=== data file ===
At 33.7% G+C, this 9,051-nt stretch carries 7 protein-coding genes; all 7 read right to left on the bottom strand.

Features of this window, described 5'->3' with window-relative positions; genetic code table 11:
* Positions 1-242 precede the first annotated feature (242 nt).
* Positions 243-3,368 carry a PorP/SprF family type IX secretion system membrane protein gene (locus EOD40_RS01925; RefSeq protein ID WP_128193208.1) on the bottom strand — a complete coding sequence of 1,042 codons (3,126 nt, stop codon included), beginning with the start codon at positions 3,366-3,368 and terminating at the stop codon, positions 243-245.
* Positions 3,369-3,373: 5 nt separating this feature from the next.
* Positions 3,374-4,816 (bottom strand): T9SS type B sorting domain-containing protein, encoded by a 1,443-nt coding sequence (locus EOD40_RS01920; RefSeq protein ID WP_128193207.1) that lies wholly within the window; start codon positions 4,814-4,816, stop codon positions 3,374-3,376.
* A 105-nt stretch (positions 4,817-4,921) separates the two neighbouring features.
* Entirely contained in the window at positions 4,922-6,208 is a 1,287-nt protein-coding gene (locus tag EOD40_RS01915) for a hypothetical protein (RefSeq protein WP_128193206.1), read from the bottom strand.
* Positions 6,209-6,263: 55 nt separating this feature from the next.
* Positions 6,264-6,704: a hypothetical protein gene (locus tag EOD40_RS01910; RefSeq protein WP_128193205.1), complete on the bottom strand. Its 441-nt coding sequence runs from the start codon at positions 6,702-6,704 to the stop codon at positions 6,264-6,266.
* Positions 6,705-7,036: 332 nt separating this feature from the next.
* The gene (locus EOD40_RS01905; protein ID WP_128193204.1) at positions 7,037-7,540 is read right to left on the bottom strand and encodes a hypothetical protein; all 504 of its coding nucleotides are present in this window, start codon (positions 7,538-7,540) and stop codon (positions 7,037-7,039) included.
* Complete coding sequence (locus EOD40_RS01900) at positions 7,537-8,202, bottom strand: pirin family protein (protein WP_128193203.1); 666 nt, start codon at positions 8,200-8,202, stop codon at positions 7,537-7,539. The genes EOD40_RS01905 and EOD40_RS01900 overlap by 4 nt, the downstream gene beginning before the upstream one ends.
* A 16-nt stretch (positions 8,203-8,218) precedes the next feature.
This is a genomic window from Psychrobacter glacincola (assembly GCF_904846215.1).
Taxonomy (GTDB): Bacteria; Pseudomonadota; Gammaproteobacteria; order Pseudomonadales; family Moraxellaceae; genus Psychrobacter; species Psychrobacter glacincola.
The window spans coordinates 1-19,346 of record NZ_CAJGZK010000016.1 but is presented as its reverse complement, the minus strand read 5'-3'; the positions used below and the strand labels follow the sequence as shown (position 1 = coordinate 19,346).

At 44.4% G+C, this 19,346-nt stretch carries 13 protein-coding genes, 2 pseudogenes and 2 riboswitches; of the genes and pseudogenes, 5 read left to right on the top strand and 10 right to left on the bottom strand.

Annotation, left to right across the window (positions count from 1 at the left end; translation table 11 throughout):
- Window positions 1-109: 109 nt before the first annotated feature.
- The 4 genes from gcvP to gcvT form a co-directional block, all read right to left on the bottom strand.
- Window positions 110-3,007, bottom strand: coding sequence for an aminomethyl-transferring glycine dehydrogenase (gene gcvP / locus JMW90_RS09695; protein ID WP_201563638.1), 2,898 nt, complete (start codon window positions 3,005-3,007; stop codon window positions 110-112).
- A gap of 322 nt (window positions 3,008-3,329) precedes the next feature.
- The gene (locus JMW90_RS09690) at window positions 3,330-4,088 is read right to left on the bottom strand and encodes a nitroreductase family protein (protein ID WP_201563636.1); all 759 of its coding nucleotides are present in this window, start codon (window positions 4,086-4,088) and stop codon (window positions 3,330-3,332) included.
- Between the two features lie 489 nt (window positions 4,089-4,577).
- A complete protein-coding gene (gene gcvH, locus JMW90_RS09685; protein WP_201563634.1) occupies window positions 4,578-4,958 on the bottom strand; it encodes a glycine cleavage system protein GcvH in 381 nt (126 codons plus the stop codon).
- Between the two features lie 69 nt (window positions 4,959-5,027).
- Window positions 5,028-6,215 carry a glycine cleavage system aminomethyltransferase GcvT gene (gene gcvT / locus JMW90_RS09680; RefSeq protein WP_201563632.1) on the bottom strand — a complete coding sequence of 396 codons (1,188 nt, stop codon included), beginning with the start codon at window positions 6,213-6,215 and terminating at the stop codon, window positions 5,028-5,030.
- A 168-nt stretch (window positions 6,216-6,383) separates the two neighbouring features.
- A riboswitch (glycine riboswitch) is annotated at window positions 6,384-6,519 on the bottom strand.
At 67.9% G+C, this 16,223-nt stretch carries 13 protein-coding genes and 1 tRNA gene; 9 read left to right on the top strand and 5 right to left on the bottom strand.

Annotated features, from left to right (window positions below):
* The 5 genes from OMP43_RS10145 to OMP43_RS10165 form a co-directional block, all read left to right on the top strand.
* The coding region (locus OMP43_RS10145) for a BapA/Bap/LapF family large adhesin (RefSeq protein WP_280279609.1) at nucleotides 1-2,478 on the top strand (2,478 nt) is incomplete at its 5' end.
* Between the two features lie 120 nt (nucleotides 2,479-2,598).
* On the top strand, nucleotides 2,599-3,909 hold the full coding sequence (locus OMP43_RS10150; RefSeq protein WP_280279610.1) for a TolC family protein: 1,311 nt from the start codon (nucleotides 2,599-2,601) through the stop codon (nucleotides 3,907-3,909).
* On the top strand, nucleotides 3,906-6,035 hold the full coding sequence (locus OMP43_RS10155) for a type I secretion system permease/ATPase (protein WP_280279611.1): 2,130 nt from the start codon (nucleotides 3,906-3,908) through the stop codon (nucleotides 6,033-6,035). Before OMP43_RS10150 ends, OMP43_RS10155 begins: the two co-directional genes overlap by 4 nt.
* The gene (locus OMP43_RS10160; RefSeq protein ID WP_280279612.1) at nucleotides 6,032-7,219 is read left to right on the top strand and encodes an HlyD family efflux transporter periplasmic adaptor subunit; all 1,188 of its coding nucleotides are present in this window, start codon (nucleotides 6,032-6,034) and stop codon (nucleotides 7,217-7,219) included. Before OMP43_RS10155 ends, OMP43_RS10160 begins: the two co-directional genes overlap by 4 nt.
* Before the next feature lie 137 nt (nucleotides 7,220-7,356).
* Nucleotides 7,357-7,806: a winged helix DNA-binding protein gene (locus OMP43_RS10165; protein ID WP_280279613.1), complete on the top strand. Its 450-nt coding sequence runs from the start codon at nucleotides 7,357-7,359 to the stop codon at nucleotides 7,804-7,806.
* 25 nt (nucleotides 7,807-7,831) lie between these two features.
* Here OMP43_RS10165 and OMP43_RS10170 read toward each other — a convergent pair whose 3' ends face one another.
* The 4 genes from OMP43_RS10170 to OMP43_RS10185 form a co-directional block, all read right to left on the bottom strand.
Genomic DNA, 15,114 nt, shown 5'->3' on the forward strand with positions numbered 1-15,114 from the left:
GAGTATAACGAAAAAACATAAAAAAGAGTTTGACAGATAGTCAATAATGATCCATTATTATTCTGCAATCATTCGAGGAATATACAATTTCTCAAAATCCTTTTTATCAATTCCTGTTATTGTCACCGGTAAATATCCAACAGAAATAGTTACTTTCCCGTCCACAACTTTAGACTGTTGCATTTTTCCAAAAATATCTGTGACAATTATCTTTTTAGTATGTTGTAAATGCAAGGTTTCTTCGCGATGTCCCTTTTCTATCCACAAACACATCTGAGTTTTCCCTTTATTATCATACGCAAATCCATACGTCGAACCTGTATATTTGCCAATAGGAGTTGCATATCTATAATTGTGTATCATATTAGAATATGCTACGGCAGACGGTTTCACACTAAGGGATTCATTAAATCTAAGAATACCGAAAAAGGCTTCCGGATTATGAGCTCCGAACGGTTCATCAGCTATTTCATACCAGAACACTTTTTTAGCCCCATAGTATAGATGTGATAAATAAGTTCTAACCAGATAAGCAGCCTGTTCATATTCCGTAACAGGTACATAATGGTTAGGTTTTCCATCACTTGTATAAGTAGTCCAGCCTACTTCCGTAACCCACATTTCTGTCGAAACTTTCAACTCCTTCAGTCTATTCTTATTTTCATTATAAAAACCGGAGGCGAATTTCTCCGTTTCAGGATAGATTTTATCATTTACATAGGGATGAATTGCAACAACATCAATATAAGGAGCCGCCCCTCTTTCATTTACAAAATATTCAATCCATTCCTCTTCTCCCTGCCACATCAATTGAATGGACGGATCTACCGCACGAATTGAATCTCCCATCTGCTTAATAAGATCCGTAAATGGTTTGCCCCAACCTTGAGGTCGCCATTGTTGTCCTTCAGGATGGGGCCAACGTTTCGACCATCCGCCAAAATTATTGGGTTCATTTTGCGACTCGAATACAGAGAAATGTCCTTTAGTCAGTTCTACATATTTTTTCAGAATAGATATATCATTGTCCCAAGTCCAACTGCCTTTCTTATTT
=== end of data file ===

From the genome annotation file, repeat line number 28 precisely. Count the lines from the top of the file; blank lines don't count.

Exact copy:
- Window positions 5,028-6,215 carry a glycine cleavage system aminomethyltransferase GcvT gene (gene gcvT / locus JMW90_RS09680; RefSeq protein WP_201563632.1) on the bottom strand — a complete coding sequence of 396 codons (1,188 nt, stop codon included), beginning with the start codon at window positions 6,213-6,215 and terminating at the stop codon, window positions 5,028-5,030.